The Helping Networks of Transgender Women Living with HIV

J Community Health. 2023 Jun;48(3):480-488. doi: 10.1007/s10900-022-01179-0. Epub 2023 Jan 20.


Transgender women living with HIV face significant barriers to healthcare that may be best addressed through community-centered interventions holistically focused on their HIV-related, gender-related, and other important needs. Community health ambassador (CHA) interventions (education and training programs designed to engage communities and community leaders in health promotion) may be an effective option, though information about the natural helping networks of this vulnerable population is too limited to inform the implementation of this approach. This study uses social network analysis to describe the natural helping networks of transgender women living with HIV, their help-seeking patterns for HIV-related, gender-related, and ancillary resources, and the characteristics of potential network ambassadors. From February to August 2019, transgender women living with HIV in the US (N = 231) participated a 30-min online survey asking them to describe their natural helping networks (N = 1054). On average, participants were embedded within natural helping networks consisting of 4-5 people. They were more likely to seek help from informal network members vs. formal service providers (p < .01), and from chosen family and partners/spouses (p < .05) above other social connections. Older network members (p < .01), other transgender women (p < .05), and those with whom they regularly engaged face-to-face (p < .01) (vs. social technology) were identified as potential network ambassadors for HIV-, gender-related, and other important issues. These findings suggest an opportunity to develop CHA interventions that leverage existing help networks and potential network ambassadors to promote equitable access to HIV, gender-affirming, and other crucial resources among this medically underserved group.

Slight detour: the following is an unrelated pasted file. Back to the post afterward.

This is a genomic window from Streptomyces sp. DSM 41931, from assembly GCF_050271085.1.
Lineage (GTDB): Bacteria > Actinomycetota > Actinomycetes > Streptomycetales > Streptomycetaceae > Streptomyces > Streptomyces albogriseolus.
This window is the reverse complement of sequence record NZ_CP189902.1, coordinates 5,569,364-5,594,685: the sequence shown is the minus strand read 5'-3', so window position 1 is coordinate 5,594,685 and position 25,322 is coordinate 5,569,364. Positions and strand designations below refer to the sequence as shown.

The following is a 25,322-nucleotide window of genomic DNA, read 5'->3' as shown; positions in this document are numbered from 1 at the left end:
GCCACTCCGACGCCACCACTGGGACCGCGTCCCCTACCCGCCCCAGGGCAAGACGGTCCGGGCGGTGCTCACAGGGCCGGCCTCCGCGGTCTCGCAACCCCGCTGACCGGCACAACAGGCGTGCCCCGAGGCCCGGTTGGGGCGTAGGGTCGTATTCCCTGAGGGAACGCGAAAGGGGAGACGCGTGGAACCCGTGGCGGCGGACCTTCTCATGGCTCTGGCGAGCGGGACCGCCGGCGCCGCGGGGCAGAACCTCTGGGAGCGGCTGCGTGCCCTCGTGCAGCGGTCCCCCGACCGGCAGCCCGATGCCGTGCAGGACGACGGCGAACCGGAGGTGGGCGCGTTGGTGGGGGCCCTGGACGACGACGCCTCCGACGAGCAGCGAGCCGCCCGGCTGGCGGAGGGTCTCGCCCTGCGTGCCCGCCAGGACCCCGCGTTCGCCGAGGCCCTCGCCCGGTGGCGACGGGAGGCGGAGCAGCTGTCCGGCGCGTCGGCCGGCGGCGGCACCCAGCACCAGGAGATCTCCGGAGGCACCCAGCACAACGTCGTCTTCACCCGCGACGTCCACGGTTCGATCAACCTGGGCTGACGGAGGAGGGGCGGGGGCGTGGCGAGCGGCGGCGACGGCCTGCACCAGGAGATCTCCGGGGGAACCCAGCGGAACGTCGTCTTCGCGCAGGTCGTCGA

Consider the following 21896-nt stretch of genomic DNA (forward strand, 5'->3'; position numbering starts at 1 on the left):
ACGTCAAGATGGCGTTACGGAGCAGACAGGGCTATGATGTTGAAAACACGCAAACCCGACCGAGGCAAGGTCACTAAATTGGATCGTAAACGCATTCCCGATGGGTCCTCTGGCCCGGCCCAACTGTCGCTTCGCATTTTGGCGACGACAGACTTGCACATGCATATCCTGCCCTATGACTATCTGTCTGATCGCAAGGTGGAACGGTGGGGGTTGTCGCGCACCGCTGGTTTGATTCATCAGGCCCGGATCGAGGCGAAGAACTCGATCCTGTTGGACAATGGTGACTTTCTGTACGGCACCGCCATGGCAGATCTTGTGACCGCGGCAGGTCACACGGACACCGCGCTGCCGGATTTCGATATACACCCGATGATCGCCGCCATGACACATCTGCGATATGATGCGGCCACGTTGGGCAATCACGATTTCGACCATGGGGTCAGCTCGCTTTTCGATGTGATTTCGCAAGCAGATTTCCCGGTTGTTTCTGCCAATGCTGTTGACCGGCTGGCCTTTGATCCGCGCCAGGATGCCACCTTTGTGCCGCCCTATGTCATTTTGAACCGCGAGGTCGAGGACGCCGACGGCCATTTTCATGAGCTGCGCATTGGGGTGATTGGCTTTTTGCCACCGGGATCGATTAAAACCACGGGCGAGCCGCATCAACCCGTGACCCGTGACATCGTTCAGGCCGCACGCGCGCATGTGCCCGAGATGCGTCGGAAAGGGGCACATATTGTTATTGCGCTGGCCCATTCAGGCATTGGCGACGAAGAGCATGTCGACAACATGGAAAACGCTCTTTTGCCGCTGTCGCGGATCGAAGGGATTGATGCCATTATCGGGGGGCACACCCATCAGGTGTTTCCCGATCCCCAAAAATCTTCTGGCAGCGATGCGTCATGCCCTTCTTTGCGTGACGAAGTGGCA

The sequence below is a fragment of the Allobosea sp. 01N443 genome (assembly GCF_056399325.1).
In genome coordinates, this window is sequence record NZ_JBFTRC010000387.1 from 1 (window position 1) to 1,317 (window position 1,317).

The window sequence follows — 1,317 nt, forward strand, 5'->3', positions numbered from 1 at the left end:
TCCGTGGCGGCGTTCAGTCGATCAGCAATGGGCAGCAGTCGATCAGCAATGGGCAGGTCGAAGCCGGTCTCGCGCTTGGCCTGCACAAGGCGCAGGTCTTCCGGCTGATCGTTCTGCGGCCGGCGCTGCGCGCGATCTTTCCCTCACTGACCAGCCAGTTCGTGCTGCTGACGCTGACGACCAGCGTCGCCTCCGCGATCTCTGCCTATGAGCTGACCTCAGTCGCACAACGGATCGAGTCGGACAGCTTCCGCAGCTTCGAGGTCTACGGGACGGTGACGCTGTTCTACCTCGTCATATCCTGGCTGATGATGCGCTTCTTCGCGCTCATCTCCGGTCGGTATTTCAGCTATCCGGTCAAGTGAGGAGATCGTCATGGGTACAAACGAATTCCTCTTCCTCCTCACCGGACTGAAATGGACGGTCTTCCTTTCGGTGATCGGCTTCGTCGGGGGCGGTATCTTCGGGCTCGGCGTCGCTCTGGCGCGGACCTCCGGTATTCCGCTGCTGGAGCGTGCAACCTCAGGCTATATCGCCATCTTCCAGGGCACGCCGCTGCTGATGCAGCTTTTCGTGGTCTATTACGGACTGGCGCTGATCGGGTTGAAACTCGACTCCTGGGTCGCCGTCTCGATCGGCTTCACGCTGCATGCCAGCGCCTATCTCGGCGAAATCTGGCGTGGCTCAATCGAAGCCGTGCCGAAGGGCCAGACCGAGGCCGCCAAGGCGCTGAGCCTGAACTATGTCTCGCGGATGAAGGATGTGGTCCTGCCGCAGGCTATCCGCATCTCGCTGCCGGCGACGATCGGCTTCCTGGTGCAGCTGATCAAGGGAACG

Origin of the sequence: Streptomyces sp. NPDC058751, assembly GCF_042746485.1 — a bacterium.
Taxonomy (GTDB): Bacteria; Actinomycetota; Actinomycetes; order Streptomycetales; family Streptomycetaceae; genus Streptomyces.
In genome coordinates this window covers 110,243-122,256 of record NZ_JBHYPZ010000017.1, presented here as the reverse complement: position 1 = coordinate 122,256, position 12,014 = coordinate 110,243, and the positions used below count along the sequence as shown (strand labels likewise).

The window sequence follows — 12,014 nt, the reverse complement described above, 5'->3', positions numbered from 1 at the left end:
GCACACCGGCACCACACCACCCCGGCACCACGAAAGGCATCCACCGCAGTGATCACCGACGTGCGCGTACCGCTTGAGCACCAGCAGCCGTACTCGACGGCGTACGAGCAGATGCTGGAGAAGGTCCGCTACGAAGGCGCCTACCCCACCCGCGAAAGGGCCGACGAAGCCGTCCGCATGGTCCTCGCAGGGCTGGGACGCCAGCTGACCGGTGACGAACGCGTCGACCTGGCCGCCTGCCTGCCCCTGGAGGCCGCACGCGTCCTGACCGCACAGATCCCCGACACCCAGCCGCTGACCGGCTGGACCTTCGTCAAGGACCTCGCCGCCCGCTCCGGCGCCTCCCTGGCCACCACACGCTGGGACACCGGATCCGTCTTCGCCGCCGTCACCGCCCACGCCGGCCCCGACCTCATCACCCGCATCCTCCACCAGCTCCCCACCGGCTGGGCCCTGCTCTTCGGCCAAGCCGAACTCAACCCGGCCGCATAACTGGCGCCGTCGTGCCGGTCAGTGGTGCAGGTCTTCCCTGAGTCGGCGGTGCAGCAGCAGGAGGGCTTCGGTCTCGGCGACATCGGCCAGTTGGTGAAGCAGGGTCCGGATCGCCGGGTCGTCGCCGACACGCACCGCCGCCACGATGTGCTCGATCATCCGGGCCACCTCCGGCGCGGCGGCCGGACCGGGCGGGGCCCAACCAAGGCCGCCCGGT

Keywords: Community health interventions; HIV/AIDS; Natural helping networks; Social network analysis; Transgender women.

Publication types

  • Research Support, Non-U.S. Gov't
  • Research Support, N.I.H., Extramural

MeSH terms

  • Female
  • HIV Infections* / epidemiology
  • HIV Infections* / therapy
  • Health Promotion
  • Health Services Accessibility
  • Humans
  • Transgender Persons*